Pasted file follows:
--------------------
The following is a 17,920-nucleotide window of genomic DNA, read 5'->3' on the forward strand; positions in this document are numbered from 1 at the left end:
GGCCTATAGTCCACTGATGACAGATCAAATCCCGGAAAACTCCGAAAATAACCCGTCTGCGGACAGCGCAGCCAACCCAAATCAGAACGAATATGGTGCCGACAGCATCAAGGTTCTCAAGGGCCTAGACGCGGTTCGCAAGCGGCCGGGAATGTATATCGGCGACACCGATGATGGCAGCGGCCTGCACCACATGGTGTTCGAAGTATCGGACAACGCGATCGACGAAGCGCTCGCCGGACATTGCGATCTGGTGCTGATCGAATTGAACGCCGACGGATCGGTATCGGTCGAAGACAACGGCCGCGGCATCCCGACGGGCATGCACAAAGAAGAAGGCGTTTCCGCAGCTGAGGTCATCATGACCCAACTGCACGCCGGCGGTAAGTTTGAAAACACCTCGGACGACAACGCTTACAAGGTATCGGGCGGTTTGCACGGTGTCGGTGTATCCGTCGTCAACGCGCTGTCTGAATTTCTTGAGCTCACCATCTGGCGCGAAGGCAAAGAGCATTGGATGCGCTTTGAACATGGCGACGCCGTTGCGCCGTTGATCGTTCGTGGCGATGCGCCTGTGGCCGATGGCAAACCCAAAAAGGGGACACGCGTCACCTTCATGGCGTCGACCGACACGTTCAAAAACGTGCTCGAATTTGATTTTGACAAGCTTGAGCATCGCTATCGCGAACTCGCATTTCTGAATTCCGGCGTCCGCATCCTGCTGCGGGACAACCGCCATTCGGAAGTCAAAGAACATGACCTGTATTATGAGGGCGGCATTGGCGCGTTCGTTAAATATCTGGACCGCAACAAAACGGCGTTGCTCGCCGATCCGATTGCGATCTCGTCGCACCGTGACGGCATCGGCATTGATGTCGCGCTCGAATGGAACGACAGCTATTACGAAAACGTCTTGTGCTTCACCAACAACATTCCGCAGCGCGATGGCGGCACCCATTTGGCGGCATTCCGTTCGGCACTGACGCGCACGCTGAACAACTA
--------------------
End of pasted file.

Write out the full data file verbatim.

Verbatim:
The following is a 17,920-nucleotide window of genomic DNA, read 5'->3' on the forward strand; positions in this document are numbered from 1 at the left end:
GGCCTATAGTCCACTGATGACAGATCAAATCCCGGAAAACTCCGAAAATAACCCGTCTGCGGACAGCGCAGCCAACCCAAATCAGAACGAATATGGTGCCGACAGCATCAAGGTTCTCAAGGGCCTAGACGCGGTTCGCAAGCGGCCGGGAATGTATATCGGCGACACCGATGATGGCAGCGGCCTGCACCACATGGTGTTCGAAGTATCGGACAACGCGATCGACGAAGCGCTCGCCGGACATTGCGATCTGGTGCTGATCGAATTGAACGCCGACGGATCGGTATCGGTCGAAGACAACGGCCGCGGCATCCCGACGGGCATGCACAAAGAAGAAGGCGTTTCCGCAGCTGAGGTCATCATGACCCAACTGCACGCCGGCGGTAAGTTTGAAAACACCTCGGACGACAACGCTTACAAGGTATCGGGCGGTTTGCACGGTGTCGGTGTATCCGTCGTCAACGCGCTGTCTGAATTTCTTGAGCTCACCATCTGGCGCGAAGGCAAAGAGCATTGGATGCGCTTTGAACATGGCGACGCCGTTGCGCCGTTGATCGTTCGTGGCGATGCGCCTGTGGCCGATGGCAAACCCAAAAAGGGGACACGCGTCACCTTCATGGCGTCGACCGACACGTTCAAAAACGTGCTCGAATTTGATTTTGACAAGCTTGAGCATCGCTATCGCGAACTCGCATTTCTGAATTCCGGCGTCCGCATCCTGCTGCGGGACAACCGCCATTCGGAAGTCAAAGAACATGACCTGTATTATGAGGGCGGCATTGGCGCGTTCGTTAAATATCTGGACCGCAACAAAACGGCGTTGCTCGCCGATCCGATTGCGATCTCGTCGCACCGTGACGGCATCGGCATTGATGTCGCGCTCGAATGGAACGACAGCTATTACGAAAACGTCTTGTGCTTCACCAACAACATTCCGCAGCGCGATGGCGGCACCCATTTGGCGGCATTCCGTTCGGCACTGACGCGCACGCTGAACAACTA